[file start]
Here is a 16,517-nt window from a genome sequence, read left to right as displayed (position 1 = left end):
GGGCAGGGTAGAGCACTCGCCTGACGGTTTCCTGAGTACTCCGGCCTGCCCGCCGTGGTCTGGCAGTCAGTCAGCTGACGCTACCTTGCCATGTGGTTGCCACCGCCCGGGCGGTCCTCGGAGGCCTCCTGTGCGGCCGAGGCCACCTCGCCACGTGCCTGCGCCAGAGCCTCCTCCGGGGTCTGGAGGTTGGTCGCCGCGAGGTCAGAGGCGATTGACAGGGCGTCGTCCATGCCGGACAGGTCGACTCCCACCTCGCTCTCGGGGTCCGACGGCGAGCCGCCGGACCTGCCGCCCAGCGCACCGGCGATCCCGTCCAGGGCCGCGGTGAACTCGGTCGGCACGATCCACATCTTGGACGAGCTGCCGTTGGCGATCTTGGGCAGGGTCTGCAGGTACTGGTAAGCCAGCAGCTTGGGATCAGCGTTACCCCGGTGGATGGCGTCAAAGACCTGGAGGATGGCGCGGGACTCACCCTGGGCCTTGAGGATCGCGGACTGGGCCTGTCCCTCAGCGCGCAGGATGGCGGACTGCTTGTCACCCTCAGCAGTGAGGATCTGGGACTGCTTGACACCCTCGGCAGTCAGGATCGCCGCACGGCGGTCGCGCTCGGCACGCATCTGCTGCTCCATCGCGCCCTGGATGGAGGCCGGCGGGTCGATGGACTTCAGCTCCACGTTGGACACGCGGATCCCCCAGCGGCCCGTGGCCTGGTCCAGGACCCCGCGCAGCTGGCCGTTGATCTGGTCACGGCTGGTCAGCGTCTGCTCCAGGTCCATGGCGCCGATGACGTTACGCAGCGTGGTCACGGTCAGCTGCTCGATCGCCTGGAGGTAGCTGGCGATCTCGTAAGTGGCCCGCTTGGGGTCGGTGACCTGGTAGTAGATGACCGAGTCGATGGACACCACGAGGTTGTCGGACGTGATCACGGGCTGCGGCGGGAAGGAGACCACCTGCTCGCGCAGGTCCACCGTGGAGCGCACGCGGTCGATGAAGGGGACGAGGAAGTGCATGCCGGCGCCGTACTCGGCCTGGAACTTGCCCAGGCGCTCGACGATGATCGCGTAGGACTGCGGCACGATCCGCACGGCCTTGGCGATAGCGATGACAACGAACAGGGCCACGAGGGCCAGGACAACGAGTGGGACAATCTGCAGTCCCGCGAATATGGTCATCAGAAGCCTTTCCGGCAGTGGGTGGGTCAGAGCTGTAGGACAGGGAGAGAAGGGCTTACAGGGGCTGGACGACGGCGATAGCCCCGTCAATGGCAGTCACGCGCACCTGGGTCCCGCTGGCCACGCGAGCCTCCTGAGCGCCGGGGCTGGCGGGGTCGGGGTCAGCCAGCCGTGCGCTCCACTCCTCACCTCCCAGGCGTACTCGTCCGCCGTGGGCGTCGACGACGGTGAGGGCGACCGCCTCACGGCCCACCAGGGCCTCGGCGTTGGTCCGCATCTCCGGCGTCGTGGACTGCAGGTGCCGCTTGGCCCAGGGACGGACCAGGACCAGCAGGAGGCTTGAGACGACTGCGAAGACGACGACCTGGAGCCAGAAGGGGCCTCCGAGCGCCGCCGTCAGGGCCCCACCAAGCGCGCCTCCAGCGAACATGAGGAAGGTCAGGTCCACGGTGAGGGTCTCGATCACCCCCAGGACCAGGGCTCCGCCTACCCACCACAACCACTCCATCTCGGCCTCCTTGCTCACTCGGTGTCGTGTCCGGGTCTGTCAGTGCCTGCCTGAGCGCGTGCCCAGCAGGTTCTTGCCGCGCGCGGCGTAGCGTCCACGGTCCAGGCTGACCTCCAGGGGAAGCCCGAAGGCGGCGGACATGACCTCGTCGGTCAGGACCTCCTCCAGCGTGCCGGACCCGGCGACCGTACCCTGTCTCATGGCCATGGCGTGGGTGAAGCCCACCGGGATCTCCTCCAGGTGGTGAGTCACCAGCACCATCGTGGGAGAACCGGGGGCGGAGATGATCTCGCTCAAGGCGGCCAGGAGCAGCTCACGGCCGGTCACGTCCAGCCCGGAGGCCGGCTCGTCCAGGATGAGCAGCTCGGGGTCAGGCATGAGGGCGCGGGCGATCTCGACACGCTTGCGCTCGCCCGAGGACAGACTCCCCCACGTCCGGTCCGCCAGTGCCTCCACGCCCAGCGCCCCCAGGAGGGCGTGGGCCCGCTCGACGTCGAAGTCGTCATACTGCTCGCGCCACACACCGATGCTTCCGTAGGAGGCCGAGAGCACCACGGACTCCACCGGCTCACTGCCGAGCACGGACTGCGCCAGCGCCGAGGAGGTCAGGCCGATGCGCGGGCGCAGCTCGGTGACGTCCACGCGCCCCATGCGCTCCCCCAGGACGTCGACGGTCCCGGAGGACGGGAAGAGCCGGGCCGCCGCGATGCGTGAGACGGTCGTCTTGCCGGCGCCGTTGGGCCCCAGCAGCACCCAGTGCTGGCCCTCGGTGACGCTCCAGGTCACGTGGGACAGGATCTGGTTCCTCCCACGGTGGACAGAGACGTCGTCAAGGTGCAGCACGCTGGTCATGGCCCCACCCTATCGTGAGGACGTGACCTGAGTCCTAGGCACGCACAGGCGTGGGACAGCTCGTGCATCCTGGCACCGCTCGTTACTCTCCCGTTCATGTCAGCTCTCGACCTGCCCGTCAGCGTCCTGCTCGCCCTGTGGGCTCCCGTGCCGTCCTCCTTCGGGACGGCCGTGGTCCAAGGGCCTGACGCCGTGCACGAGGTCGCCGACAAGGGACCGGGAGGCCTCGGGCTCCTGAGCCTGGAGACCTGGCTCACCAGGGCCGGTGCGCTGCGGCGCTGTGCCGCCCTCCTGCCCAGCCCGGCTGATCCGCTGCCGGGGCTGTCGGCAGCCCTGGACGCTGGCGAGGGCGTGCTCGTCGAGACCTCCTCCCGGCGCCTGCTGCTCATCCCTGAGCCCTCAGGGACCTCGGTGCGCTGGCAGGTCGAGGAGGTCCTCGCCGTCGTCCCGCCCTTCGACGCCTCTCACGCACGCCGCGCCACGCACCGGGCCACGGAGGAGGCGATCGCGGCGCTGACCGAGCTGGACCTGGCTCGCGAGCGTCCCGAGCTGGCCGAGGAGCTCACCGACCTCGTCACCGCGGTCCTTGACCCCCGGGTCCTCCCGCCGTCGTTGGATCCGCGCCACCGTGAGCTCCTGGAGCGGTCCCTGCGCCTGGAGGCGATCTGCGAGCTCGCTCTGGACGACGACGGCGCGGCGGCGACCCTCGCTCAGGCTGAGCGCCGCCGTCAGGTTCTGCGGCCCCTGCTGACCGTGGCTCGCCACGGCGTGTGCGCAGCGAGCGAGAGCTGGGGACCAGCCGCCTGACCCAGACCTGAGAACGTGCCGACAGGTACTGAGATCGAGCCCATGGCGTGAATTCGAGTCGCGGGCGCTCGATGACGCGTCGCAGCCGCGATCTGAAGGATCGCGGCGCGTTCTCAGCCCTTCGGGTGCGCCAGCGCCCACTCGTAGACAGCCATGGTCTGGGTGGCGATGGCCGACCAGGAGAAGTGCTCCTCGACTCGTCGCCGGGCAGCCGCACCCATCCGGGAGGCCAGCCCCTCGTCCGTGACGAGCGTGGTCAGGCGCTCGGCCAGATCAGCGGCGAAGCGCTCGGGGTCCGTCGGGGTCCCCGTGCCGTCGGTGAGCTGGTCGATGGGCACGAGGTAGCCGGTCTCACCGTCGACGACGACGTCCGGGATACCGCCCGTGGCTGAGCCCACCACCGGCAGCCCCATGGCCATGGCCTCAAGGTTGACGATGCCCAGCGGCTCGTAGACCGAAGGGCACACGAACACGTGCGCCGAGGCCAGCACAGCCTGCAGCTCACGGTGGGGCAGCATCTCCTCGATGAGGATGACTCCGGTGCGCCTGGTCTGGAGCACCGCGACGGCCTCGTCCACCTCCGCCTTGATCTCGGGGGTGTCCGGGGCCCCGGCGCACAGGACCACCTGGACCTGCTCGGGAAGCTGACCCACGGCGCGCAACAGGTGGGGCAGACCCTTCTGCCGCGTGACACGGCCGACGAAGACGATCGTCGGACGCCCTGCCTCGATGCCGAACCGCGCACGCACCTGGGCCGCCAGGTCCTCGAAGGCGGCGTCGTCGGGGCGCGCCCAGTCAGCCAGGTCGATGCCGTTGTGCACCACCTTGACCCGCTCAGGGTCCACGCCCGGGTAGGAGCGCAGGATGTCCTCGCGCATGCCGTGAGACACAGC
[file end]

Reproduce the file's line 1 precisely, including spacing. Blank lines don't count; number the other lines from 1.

Here is a 16,517-nt window from a genome sequence, read left to right as displayed (position 1 = left end):